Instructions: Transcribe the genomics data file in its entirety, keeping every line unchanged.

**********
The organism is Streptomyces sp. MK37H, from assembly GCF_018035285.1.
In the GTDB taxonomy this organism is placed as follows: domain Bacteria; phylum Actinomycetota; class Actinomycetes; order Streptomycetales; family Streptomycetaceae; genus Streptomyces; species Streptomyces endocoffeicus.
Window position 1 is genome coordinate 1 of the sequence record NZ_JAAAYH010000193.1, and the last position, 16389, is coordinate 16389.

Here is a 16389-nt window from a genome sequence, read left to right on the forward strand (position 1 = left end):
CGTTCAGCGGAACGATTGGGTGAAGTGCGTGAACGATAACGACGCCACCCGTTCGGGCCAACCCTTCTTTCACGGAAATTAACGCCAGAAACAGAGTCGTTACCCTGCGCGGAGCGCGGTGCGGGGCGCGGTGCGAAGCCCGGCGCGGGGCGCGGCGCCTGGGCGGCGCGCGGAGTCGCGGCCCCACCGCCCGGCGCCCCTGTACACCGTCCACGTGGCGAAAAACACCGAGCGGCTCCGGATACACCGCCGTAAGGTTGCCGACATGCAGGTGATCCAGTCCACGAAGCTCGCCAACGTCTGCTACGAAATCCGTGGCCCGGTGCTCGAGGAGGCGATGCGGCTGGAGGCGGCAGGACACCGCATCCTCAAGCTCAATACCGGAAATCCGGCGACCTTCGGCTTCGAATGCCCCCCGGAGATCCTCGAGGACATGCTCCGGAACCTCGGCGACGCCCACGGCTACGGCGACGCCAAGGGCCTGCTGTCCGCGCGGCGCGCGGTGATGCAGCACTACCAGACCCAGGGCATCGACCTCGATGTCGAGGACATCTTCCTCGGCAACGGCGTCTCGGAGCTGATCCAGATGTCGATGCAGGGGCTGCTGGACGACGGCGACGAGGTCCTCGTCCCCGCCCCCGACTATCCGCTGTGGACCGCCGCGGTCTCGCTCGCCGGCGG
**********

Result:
The organism is Streptomyces sp. MK37H, from assembly GCF_018035285.1.
In the GTDB taxonomy this organism is placed as follows: domain Bacteria; phylum Actinomycetota; class Actinomycetes; order Streptomycetales; family Streptomycetaceae; genus Streptomyces; species Streptomyces endocoffeicus.
Window position 1 is genome coordinate 1 of the sequence record NZ_JAAAYH010000193.1, and the last position, 16389, is coordinate 16389.

Here is a 16389-nt window from a genome sequence, read left to right on the forward strand (position 1 = left end):
CGTTCAGCGGAACGATTGGGTGAAGTGCGTGAACGATAACGACGCCACCCGTTCGGGCCAACCCTTCTTTCACGGAAATTAACGCCAGAAACAGAGTCGTTACCCTGCGCGGAGCGCGGTGCGGGGCGCGGTGCGAAGCCCGGCGCGGGGCGCGGCGCCTGGGCGGCGCGCGGAGTCGCGGCCCCACCGCCCGGCGCCCCTGTACACCGTCCACGTGGCGAAAAACACCGAGCGGCTCCGGATACACCGCCGTAAGGTTGCCGACATGCAGGTGATCCAGTCCACGAAGCTCGCCAACGTCTGCTACGAAATCCGTGGCCCGGTGCTCGAGGAGGCGATGCGGCTGGAGGCGGCAGGACACCGCATCCTCAAGCTCAATACCGGAAATCCGGCGACCTTCGGCTTCGAATGCCCCCCGGAGATCCTCGAGGACATGCTCCGGAACCTCGGCGACGCCCACGGCTACGGCGACGCCAAGGGCCTGCTGTCCGCGCGGCGCGCGGTGATGCAGCACTACCAGACCCAGGGCATCGACCTCGATGTCGAGGACATCTTCCTCGGCAACGGCGTCTCGGAGCTGATCCAGATGTCGATGCAGGGGCTGCTGGACGACGGCGACGAGGTCCTCGTCCCCGCCCCCGACTATCCGCTGTGGACCGCCGCGGTCTCGCTCGCCGGCGG